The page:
One disadvantage of isoelectric focusing is that it is limited in application because it can only be used with materials having an accessible isoelectric point. Additionally, the concentration to which a protein can be focused with isoelectric focusing is severely limited due to the low solubility of most proteins at their isoelectric points.
In addition, further methods have been developed specifically to separate chiral species. Of the conventional methods of chiral separation, chiral capillary electrophoresis typically gives the best resolution, and is consequently widely used for analytical scale separations of chiral compounds and assays of enantiomeric purity. The major limitation of chiral capillary electrophoresis and of capillary electrophoresis in general is its poor detection limits, which are typically too high for the analysis of chiral compounds, e.g., drugs and drug metabolites in body fluids such as serum or urine. This major limitation is discussed throughout the scientific literature, including Scriba, G. K. E. Electrophoresis 2003, 24, 2409-2421; Bonato, P. S. Electrophoresis 2003, 24, 4078-4094; Hempel, G. Electrophoresis 2000, 21, 691-698; Chen, S. H.; Chen, Y. H. Electrophoresis 1999, 20, 3259-3268; and Altria, K. D.; Elder, D. Journal of Chromatography A 2004, 1023, 1-14.
Capillary electrophoresis is also commonly used to assess the enantiomeric purity of drugs. In order to detect and quantify a trace contaminant of one enantiomer against a large excess of the other, it is often necessary to reverse the order of peak migration so that the tail of the major enantiomer peak does not obscure the small impurity peak.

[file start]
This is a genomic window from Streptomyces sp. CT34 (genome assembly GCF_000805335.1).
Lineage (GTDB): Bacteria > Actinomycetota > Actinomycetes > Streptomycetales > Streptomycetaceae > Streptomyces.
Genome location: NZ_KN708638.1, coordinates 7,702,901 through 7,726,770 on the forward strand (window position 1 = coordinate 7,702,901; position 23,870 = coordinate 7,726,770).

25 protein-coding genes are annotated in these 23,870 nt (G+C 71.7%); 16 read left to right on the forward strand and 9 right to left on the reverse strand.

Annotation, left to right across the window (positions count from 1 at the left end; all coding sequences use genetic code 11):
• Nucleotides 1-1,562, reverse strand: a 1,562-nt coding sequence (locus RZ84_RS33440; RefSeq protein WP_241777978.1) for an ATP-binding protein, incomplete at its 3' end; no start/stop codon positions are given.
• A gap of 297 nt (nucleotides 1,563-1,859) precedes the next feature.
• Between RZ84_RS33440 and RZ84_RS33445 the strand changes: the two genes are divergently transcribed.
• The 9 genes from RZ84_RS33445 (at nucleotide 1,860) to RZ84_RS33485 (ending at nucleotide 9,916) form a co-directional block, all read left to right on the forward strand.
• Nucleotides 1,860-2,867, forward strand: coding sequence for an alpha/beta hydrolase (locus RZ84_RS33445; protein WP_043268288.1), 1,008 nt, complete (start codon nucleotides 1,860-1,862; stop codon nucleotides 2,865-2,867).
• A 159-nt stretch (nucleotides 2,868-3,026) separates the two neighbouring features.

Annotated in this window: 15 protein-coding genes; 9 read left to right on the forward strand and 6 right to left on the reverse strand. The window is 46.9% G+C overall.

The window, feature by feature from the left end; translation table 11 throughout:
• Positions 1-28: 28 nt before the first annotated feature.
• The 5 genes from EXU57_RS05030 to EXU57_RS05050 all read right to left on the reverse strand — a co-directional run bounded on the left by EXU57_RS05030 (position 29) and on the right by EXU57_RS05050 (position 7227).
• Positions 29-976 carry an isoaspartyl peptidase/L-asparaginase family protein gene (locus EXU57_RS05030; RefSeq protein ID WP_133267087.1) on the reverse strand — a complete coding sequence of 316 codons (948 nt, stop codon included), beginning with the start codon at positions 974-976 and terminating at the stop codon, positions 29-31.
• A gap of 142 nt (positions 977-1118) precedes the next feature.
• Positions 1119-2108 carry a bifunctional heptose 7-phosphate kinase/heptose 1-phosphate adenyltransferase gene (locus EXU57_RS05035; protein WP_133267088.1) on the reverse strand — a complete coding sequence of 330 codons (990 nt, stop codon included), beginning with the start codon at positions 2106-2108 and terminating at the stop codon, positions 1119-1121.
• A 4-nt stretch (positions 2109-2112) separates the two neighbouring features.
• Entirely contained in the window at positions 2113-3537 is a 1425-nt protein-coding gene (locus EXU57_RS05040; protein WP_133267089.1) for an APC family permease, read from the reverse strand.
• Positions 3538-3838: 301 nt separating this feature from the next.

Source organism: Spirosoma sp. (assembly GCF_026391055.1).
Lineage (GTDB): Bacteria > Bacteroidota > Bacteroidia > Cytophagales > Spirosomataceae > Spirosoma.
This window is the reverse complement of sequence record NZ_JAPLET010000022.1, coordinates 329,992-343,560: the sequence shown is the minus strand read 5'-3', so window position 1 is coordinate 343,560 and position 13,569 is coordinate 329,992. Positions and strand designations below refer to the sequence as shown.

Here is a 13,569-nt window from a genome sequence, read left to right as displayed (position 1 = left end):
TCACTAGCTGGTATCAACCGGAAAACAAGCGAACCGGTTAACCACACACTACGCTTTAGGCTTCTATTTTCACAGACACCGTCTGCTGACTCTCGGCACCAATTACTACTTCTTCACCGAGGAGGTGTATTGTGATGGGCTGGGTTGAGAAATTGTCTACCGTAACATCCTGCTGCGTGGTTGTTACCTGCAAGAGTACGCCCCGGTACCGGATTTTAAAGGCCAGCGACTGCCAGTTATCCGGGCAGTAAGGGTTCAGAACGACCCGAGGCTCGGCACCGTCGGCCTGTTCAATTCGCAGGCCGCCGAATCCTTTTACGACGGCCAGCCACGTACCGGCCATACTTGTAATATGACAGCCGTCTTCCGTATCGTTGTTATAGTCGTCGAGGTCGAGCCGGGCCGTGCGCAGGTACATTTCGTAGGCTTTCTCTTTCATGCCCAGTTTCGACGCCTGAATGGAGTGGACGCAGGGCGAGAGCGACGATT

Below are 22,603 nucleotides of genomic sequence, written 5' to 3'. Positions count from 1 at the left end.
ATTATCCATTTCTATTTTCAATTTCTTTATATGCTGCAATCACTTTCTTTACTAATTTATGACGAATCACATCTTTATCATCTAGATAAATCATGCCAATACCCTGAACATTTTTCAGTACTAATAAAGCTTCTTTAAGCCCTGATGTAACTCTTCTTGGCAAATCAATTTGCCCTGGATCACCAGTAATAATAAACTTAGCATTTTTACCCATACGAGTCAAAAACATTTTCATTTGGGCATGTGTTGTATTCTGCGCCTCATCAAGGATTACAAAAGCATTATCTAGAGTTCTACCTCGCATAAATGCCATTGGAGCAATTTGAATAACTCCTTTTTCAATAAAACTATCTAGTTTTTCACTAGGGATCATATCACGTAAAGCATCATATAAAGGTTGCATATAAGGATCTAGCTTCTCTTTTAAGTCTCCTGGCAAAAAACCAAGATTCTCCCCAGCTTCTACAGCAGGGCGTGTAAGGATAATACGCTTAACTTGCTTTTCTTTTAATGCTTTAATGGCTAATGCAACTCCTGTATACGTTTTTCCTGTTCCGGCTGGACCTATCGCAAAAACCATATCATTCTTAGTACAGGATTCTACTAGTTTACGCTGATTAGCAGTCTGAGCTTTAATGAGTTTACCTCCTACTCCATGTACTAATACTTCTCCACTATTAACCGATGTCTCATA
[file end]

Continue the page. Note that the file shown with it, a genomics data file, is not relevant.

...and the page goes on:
Isoelectric focusing and isoelectric trapping have also been used in conjunction with chirally selective additives for enantiomeric separations. However, these techniques are limited in their applicability because the chiral materials or molecules to be focused must be chemically derivatized so that 1) they have an isoelectric point, and 2) the isoelectric point is dependant on the degree of interaction with a chiral selector. The vast majority of pharmaceutical molecules do not have isoelectric points and so cannot be focused or separated with isoelectric focusing. Furthermore, most pharmaceutical molecules would not be amenable to the kind of chemical derivatization required for isoelectric focusing, see, e.g., Ogle, D.; Ho, A.; Gibson, T.; Rylatt, D.; Shave, E.; Lim, P.; Vigh, G. Journal of Chromatography A 2002, 979, 155-161; Rizzi, A. M.; Kremser, L. Electrophoresis 1999, 20, 3410-3416; Righetti, P. G.; Ettori, C.; Chafey, P.; and Wahrmann, J. P. Electrophoresis 1990, 11, 1-4 for a further discussion regarding the separation of chiral molecules using isoelectric focusing.